Socio-political relationships aside, are there, perhaps, other factors that make college a suitable place to meet a partner. Dr. Alicia H. Clark, a Licensed Clinical Psychologist in the Washington DC metro, told CityTownInfo that personal psychology and the nature of the college experience play a role.

"During this time of intense study and social immersion, young people set about to become who they are going to be as adults," said Clark, noting that this is a period when interests, behavior patterns and friendships are often established for life. "It is not at all surprising that some relationships would be laid down for life too, as mating is considered a normal developmental challenge of our twenties." She notes that the student lifestyle also contributes to the trend, since colleges are comprised of students in a similar age set who "have chosen the same school, which could suggest a similarity of values and culture."

Which brings us back to Patton and the debate her column stirred. If finding a partner in college may seem natural in many ways, does that mean it is wise to do so? The answer, of course, varies from one person to the next, but Dr. Durvasula suggests there are a number of reasons to wait -- especially among young women like those Patton advised. She told CityTownInfo that as a feminist who mentors female students, she promotes the building of financial autonomy during college before marriage.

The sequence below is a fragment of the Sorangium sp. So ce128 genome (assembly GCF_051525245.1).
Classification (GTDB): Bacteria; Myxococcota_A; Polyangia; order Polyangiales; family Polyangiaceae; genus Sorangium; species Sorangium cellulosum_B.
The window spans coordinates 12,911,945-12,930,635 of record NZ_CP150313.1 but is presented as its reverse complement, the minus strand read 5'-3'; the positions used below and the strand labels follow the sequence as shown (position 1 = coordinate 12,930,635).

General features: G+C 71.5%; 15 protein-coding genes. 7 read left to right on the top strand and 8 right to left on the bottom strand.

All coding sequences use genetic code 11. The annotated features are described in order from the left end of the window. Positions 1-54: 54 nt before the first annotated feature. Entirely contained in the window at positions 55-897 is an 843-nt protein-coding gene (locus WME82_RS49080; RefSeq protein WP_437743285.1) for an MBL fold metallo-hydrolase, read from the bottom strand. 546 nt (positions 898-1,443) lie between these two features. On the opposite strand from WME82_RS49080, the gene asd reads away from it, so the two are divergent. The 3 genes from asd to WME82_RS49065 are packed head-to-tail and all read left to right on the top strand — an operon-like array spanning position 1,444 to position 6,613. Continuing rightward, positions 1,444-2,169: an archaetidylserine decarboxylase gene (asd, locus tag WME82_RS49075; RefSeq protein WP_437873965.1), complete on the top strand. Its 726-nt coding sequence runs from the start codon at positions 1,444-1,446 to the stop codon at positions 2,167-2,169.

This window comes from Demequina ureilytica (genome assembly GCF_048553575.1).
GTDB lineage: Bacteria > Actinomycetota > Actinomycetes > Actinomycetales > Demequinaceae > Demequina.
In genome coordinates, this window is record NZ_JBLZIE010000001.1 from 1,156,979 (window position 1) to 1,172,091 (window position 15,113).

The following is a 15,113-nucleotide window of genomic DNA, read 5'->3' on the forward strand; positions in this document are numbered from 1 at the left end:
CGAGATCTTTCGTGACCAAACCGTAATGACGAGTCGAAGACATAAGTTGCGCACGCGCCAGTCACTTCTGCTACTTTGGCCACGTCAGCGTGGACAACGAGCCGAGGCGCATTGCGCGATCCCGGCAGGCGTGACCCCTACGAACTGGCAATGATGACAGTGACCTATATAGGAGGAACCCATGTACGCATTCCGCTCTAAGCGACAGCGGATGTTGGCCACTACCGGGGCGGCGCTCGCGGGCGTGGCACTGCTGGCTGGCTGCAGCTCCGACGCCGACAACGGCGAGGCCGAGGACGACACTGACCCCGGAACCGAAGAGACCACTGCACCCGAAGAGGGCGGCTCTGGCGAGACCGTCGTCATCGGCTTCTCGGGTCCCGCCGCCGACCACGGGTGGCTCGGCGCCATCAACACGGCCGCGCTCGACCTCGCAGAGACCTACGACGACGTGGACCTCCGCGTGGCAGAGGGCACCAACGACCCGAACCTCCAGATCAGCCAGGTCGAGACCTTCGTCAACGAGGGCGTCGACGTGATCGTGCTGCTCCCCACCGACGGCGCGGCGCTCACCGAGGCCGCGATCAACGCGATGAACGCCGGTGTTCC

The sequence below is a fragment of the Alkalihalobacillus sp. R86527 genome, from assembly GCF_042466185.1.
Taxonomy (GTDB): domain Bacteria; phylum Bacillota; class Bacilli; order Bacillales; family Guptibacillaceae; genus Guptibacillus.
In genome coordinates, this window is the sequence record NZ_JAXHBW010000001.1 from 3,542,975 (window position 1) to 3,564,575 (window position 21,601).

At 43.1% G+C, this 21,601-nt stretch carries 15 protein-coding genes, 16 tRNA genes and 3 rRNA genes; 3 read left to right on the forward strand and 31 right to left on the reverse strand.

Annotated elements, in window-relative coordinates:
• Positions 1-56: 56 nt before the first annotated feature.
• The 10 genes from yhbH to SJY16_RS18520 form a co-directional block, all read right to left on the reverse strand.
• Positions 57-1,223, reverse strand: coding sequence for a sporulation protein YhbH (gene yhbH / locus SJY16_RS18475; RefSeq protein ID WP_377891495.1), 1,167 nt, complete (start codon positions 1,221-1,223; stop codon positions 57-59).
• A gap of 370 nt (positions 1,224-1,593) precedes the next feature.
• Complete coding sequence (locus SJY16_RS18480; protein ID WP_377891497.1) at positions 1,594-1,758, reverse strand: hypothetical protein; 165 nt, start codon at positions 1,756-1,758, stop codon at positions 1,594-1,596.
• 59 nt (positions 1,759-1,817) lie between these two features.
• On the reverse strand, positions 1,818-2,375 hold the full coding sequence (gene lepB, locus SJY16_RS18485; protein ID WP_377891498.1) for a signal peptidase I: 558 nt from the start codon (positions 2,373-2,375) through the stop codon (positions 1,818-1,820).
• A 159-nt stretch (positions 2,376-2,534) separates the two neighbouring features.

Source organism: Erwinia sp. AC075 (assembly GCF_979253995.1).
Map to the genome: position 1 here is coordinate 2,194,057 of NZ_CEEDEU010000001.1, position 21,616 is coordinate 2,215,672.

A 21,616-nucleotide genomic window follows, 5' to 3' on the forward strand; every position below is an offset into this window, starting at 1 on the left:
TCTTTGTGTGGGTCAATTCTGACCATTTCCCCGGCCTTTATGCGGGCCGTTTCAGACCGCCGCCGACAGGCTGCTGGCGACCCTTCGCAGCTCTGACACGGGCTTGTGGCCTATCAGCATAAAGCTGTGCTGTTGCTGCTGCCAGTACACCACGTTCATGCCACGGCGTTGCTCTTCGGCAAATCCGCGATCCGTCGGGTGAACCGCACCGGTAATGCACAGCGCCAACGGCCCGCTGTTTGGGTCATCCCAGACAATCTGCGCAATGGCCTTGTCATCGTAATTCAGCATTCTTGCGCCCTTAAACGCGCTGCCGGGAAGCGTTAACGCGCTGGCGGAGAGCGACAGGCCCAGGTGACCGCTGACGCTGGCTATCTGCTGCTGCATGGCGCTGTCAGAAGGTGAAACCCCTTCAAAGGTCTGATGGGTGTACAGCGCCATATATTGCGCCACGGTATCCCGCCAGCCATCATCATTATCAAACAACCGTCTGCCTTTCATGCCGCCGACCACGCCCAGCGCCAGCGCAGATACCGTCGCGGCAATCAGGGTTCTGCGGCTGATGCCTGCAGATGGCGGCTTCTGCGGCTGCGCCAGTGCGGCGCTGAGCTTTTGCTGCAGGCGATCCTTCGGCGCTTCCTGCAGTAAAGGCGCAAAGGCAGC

"Too many women still face a 1950's era pressure for white dresses, motherhood and picket fences - and there is plenty of time for that," said Durvasula. "I had hoped that the Mrs. degree was a thing of the past - but in its own retro way it keeps creeping back into the public consciousness." This is not to say Ramani believes students should not date. Quite the contrary."College is a great place to exercise your dating chops," said Ramani. "Never again will you live amidst such a robust pool of interesting partners."

Clark, on the other hand, suggests focusing on yourself and playing the relationship game by ear.

"[Pick] a college, job, or location that is the best fit for you, be happy, and engage socially," said Clark, noting that studies suggest happiness is one of the single most attractive features partners find in one another. "If you are happy, stimulated, and at your best, meeting someone who is drawn to your happiness and can help you stay happy will happen."

Compiled by Aimee Hosler


"FACEBOOK DIVES INTO ITS DATA TO FIND OUT IF ALL THOSE CUTE COLLEGE COUPLES WILL LAST," digitaltrends, October 8, 2013, Katie Knibbs, http://www.digitaltrends.com/social-media/3-things-facebook-data-tells-us-about-marriage/

"From Classmates to Soulmates," facebook.com, October 7, 2013, Sofus Attila Macskássy, https://www.facebook.com/notes/facebook-data-science/from-classmates-to-soulmates/10151779448773859

Interview with Alicia H. Clark, PsyD, October 14, 2013

Interview with Dr. Ramani Durvasula, October 14, 2013